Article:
Mark Sullivan

June 7, 2008

First Friday with Mac Martin–6/6/08

Filed under: Uncategorized — admin @ 9:41 pm

Since I wrote that profile of bluegrass legend Mac Martin last spring for OSV, I’ve been looking for an opportunity to see him play again so I could introduce myself. Maybe even hang around backstage and do another story.

I saw that he was playing on June 6th at the Mt. Lebanon First Friday Concert series. It had a Catholic ring to it. With St. Bernards being right there on Washington Rd, I pictured Rt. 19 closed, a big stage set up in the middle with food vendors–gyros hopefully. The paper said he was playing at 6:30. Perfect family event.

I don’t know what I was thinking. They would never close Rt. 19 at rush hour. But I still thought the road would be closed as I drove down Rt. 19, and there was Mac Martin and the Dixie Travelers playing on the sidewalk in front of the National City bank for about 12 people.

One advantage of watching a band play on the sidewalk is that you are looking across the band. Mac’s son playing guitar has the same profile and had the same drops of sweat rolling off his nose in the 90+ degree heat. Bluegrass is a vocation passed down through generations of a family. I wish I had the focus. I wish I could be totally into bluegrass.

“It’s a beautiful form of music. You can express so many different emotions through it,” Martin told me between sets. He was getting a book for someone out of the trunk of his Suburu, and Celeste, James and I were standing there.

“Bluegrass comes from here (he pointed to his heart). We don’t play a lot of notes. The music comes from the inside,” he said looking at my son. He had caught the attention of some of the audience by keeping time with the band on the front of his stroller.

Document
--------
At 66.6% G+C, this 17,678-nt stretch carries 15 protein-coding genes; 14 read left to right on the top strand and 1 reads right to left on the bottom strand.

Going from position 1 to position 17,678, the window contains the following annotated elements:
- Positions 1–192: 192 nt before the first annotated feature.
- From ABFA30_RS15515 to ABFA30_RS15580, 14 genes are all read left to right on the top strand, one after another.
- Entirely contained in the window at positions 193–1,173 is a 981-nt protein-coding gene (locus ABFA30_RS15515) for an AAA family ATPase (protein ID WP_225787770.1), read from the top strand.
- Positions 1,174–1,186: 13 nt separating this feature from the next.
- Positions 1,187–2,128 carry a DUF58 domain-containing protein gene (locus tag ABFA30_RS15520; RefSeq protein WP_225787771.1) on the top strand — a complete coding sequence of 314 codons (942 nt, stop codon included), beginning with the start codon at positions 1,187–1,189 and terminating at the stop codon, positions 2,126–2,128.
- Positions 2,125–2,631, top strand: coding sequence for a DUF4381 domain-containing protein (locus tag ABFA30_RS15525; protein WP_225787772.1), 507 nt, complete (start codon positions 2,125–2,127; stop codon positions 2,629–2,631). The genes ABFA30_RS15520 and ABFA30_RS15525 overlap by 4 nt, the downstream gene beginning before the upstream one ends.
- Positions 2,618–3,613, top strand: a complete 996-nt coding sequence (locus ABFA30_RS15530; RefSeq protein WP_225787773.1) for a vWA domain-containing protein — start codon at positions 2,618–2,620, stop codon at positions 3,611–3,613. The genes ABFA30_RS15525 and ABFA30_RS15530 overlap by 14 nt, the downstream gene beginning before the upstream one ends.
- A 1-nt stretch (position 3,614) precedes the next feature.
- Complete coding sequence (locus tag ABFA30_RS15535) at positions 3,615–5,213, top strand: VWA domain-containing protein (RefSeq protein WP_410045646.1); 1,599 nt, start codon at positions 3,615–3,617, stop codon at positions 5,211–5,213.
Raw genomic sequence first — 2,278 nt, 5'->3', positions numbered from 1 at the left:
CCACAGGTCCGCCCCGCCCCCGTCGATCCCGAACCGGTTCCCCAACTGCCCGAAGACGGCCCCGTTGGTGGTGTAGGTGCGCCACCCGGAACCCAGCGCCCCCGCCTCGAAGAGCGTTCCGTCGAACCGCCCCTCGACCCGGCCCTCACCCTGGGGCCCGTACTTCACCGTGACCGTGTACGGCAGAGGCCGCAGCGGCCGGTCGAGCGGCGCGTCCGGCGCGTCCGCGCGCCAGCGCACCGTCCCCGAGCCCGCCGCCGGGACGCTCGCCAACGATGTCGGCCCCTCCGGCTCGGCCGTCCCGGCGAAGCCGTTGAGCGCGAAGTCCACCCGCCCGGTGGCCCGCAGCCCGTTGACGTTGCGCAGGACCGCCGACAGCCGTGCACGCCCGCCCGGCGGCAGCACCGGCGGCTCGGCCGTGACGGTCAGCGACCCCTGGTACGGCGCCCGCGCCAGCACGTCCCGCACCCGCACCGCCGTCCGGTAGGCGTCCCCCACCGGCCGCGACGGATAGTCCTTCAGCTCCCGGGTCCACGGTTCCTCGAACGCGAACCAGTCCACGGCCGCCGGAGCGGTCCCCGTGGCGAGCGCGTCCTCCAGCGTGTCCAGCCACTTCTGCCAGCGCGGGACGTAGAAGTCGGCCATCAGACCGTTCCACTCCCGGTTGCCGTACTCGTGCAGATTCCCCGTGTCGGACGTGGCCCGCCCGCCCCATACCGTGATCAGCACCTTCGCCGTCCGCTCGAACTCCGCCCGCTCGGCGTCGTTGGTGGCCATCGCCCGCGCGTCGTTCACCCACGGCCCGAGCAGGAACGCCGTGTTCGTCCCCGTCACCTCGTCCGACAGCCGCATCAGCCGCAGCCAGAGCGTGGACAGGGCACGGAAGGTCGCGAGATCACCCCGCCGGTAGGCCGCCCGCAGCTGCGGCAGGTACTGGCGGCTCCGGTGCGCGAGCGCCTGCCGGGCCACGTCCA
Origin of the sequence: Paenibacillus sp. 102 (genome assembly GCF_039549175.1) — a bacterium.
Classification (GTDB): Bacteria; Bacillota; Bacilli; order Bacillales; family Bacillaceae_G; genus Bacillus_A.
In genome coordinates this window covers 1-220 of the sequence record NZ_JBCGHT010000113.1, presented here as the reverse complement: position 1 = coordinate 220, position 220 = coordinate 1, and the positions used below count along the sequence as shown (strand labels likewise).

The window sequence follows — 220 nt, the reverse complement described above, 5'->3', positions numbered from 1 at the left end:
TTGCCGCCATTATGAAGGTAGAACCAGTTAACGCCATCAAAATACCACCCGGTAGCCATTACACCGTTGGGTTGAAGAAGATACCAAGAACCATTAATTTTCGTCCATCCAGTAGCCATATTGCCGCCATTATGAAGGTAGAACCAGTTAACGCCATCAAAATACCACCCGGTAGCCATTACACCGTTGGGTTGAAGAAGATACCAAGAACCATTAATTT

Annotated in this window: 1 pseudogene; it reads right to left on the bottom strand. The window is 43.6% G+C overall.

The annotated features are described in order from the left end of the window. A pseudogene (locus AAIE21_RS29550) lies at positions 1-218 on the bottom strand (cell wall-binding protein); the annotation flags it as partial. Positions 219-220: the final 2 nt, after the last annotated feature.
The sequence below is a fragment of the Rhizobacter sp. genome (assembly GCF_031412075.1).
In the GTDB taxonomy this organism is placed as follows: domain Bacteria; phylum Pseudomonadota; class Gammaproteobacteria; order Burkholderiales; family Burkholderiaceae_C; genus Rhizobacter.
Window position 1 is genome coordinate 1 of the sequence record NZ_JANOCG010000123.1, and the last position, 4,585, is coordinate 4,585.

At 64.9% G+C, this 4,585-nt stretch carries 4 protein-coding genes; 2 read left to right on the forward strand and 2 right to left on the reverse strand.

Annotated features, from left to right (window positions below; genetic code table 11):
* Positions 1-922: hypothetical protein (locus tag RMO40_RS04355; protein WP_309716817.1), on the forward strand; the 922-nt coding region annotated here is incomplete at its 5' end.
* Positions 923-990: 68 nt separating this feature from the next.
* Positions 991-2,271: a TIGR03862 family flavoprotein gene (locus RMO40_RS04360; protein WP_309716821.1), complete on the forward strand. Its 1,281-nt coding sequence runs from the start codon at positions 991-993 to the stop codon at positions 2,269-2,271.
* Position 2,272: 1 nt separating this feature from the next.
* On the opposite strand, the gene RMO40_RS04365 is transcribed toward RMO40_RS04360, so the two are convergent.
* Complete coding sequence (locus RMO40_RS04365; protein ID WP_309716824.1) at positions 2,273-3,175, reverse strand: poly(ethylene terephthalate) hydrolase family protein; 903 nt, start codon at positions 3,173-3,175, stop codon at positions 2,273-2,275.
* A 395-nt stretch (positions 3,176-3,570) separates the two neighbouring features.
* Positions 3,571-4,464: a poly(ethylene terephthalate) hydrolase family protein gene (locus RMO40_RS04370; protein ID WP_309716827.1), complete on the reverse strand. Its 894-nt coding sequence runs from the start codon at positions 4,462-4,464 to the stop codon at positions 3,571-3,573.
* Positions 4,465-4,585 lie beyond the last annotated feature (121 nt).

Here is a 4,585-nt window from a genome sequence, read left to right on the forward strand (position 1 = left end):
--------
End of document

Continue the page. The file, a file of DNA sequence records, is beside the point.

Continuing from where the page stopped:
“At least we’re not playing in the mud,” Martin said when I mentioned it wasn’t much of a stage.

This year on their tour Radiohead is using environmentally friendly lighting. Colin Greenwood is concerned it may get a little cold on stage so he’ll wear some extra clothes.

A bluegrass legend is happy not to play in the mud. A bunch of his children and grandchildren were there watching. It looked like they were asking for money to go get ice cream during the break.

The First Friday Concert was interesting. Lots of double strollers and 20somethings drunk on three beers at happy hour. We opted to head north and check out the Mt. Lebanon Firehouse–which has those classic arches over the bays of the garage.  Even though they pulled the fire trucks out two minutes after we left, it was a successful family outing. Bluegrass and fire trucks.

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